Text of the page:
Even the UI and UX elements should suit local design preferences. This includes navigation, layout, color schemes, and overall aesthetics. The goal is to create a seamless and intuitive experience for users in each specific market, and what works for your local customers may not work for potential customers oversees.

Dates and formats

Dates and time formats vary significantly around the world. Adapt the date format (DD/MM/YYYY, MM/DD/YYYY) to local preferences. Consider including the day of the week for added clarity, especially for appointments or deadlines. Use the 12-hour or 24-hour clock depending on the target market. Be mindful of time zones and adjust product availability or delivery timeframes accordingly.

Product information

Translate and adapt product descriptions to resonate with the cultural and linguistic nuances of the target audience. Use language that conveys the benefits of the product in a way that aligns with local preferences and expectations. Consider employing local idioms, phrases, and colloquialisms to enhance relatability. In certain instances, it would be best to update product images to ensure cultural relevance.


Develop a pricing strategy that considers local market conditions, purchasing power, and competition. Prices should be competitive while reflecting the perceived value of the product in the specific region. Take into account local pricing norms and adjust price points accordingly.

This could mean implementing tiered pricing models based on local demographics and purchasing behaviors. It may involve offering different product bundles, subscription plans, or discount structures that align with the preferences of specific customer segments within a market.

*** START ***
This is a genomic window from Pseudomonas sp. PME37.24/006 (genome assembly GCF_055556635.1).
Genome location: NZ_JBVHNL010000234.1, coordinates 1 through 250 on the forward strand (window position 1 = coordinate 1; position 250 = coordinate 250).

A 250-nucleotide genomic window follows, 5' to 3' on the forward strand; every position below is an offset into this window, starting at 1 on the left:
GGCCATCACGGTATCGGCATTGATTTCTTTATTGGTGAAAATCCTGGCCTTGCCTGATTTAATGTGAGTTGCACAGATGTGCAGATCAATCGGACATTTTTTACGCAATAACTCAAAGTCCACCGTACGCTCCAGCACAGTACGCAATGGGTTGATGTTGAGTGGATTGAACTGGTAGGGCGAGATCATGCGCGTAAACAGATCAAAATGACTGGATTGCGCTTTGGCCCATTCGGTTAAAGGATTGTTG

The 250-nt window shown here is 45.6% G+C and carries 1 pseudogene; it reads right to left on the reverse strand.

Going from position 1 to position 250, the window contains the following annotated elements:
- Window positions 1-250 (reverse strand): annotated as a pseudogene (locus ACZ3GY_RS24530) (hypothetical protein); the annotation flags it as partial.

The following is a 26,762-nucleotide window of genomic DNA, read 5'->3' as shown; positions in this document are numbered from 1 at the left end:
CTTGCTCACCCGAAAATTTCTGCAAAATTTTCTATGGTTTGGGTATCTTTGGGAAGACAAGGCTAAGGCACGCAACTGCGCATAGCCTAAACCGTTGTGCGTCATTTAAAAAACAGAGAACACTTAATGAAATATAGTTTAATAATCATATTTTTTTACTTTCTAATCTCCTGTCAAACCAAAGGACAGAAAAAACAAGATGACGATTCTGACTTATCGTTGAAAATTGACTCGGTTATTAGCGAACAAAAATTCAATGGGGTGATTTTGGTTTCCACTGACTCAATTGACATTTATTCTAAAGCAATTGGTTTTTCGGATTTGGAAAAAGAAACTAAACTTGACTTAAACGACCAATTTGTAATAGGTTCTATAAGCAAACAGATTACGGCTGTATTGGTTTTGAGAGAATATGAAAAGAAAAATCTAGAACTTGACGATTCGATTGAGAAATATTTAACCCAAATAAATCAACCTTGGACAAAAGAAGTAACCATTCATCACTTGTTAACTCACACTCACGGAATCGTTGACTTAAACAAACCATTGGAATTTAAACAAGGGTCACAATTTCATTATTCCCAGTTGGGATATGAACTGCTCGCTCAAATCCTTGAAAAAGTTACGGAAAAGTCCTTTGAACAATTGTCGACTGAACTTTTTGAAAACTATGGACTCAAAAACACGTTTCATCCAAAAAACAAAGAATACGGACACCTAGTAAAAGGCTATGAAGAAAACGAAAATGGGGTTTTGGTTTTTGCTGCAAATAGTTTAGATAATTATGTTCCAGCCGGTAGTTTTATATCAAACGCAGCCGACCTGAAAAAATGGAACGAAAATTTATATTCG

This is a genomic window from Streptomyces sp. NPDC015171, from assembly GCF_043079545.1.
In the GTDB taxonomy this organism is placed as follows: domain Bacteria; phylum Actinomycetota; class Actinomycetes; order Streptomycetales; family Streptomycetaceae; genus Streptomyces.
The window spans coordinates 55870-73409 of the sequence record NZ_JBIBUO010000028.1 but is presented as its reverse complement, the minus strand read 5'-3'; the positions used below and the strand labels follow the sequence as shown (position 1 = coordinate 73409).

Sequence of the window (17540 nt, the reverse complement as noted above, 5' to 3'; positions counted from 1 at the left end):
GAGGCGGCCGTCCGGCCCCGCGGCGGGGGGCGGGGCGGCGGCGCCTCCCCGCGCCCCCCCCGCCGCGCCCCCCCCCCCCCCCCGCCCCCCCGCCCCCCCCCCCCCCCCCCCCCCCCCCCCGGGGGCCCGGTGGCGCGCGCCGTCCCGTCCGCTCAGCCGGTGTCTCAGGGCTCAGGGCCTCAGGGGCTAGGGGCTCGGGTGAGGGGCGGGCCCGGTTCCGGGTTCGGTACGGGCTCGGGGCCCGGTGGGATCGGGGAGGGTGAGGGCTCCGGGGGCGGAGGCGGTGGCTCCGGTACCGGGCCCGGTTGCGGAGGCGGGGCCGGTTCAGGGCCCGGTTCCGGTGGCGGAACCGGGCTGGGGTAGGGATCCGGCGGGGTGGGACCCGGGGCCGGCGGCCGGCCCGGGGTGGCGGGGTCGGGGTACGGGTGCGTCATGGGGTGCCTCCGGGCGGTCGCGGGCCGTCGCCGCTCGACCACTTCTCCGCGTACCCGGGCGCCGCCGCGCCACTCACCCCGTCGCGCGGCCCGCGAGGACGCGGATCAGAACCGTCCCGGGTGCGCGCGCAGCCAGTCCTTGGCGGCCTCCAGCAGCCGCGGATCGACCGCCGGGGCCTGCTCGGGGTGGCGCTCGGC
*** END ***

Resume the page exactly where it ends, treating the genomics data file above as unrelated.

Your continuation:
Currency and units

When it comes to e-commerce localization, numbers need to speak the local language too. Display prices in the local currency and use the appropriate currency symbol (€, ¥, $ etc.). Consider including the currency code (USD, EUR, JPY) for added clarity, especially if targeting regions with overlapping currencies.

Adjust units of measurement to what customers in the target market are familiar with. For example, use centimeters (cm) for clothing sizes in Europe, but inches (in) in the US. Be consistent throughout the website to avoid confusion.

Payment methods

Integrate local payment methods that are popular and trusted in each target market. This may include credit cards, digital wallets, or specific local payment options that are widely used in the region.

Shipping and delivery

Localize shipping and delivery options, including shipping rates, estimated delivery times, and any relevant policies. You may want to partner with local shipping carriers to provide reliable and cost-effective delivery solutions.

Customer support

Localizing customer support is a critical component of e-commerce localization, as it directly impacts the overall customer experience and satisfaction. Effective communication in the language and cultural context of the customer builds trust, resolves issues more efficiently, and enhances the brand’s reputation. Localizing customer support means providing multilingual customer service representatives and localized support materials, such as FAQs and guides.

Best practices for E-commerce localization